In one example of a semiconductor light-emitting device configured according to the invention, the light-emitting semiconductor element is placed on the lead frame. Part of the lead frame is then bent to provide the reflective surface, followed by covering with the light-transparent resin-molded body. Therefore, the structure of the semiconductor light-emitting device can be simplified and minimized as the number of parts and the number of production steps can be reduced. Light from the light-emitting semiconductor element is output by reflecting on the bent portion of the lead frame, as a result the light-output efficiency (that is, brightness of the output light) can be improved. Furthermore, the semiconductor light-emitting device can correspond to either of top- and side-view type configurations.
Therefore, as described above, a novel and much improved semiconductor light-emitting device configured according to the invention can be provided for a combination of a side-view type and a top-view type LED. According to the invention, even if the light-emitting semiconductor element has a small chip size, the light output efficiency can be improved, while also reducing the number of parts and allowing a more minimized structure.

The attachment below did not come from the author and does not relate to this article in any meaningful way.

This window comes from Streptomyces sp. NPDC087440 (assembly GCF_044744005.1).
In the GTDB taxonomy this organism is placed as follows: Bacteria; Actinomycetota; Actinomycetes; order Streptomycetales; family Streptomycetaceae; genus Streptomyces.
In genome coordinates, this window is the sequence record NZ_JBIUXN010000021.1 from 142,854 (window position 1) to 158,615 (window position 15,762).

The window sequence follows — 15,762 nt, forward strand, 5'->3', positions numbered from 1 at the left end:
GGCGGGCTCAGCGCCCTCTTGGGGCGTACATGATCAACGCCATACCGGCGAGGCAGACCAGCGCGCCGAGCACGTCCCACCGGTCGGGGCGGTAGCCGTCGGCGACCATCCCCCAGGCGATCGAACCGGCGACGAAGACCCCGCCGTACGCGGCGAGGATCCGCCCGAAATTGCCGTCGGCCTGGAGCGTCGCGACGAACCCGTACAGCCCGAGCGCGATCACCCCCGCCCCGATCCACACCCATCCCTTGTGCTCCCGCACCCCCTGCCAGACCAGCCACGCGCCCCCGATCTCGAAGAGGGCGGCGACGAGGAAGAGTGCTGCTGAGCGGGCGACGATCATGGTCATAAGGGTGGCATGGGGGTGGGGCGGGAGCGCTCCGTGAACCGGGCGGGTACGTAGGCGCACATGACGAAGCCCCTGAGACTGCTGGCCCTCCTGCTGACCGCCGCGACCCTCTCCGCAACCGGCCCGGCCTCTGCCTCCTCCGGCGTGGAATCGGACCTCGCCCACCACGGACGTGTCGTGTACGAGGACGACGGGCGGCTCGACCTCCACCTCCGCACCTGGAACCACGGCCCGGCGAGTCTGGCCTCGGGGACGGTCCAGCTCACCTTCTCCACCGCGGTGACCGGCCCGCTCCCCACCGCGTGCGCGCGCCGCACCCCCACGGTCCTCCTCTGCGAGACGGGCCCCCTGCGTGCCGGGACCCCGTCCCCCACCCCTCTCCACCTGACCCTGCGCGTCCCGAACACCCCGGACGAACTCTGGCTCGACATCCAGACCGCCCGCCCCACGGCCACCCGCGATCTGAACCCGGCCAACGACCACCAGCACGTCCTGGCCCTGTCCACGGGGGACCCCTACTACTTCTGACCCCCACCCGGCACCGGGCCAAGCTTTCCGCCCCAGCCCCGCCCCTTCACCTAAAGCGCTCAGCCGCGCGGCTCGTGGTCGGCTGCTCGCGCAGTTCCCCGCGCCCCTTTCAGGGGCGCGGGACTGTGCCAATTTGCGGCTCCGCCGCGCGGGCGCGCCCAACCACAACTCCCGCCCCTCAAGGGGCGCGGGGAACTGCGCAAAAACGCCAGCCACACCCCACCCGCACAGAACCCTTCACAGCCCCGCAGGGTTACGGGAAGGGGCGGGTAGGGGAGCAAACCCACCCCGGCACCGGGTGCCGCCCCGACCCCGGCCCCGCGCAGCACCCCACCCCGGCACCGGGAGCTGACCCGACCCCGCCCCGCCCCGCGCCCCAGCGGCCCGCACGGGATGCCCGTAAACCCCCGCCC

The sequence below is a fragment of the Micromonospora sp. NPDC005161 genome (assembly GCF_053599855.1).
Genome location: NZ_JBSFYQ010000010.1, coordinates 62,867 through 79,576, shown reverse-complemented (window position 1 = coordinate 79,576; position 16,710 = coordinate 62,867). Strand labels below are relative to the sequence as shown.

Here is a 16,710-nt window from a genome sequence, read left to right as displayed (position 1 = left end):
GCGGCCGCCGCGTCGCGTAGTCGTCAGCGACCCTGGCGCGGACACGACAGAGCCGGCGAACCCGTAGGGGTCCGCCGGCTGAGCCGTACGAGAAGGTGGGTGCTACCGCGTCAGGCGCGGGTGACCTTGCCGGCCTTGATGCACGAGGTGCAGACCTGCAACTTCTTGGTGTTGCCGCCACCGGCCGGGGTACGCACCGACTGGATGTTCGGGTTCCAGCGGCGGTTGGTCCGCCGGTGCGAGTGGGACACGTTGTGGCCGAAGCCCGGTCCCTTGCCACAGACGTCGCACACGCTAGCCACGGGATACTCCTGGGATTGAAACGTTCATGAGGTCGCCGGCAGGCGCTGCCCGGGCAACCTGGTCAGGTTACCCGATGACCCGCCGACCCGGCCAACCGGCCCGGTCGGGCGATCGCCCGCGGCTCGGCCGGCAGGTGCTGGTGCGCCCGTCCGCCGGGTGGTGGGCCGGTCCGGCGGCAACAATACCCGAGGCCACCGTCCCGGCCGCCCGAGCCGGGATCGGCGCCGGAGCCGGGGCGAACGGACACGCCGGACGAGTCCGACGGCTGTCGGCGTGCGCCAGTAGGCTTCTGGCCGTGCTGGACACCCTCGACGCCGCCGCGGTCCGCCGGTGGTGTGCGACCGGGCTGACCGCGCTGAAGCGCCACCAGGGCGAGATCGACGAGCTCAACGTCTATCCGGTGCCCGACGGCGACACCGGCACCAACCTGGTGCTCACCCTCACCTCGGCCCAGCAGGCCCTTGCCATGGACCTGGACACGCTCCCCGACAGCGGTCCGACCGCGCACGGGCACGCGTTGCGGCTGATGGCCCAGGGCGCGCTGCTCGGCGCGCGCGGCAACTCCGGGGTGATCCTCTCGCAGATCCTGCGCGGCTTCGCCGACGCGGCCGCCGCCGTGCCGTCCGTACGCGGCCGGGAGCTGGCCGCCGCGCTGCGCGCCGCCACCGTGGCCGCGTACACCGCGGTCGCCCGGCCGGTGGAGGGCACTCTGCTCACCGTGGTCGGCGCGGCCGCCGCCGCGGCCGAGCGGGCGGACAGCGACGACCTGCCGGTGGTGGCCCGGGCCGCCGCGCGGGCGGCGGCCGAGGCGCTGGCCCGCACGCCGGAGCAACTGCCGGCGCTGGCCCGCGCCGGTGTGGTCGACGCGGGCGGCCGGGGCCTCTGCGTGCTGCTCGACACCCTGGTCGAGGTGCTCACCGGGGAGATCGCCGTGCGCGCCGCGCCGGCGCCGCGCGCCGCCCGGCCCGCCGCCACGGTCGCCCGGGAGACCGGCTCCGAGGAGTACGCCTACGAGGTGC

Hereinafter, examples of devices embodying the invention will be described in detail in order to illustrate different embodiments of the invention and certain examples of devices, systems and methods that include such embodiments and that are possible given the novel and useful inventive concepts and discoveries described herein. In the description below, several embodiments are set out with different examples of configurations, alternative components or operational blocks, and related operations. Though various examples describe alternative embodiments, where different components or operational blocks are intended as optional. The invention is directed to broad concepts described below, and are not limited to any particular embodiment or configuration, but extends to the scope defined by the appended claims and all equivalents.
In the finished structure of the semiconductor light-emitting device 21, the lead frame 22 is formed as an elongated thin member, opposite ends of the lead frame 22 in longitudinal direction (long axis direction) are bent at predetermined angles as shown. Alternatively, they may be bent at inwardly-inclined angles, respectively. Thus, according to the invention, other configurations are possible within the scope of the invention, where different angles may be advantageous for different applications or device specifications. The bent portions may function as light-collecting reflectors 24, respectively. The light-collecting reflectors 24 at opposite ends in the longitudinal direction have inner surfaces provided as reflective surfaces 26.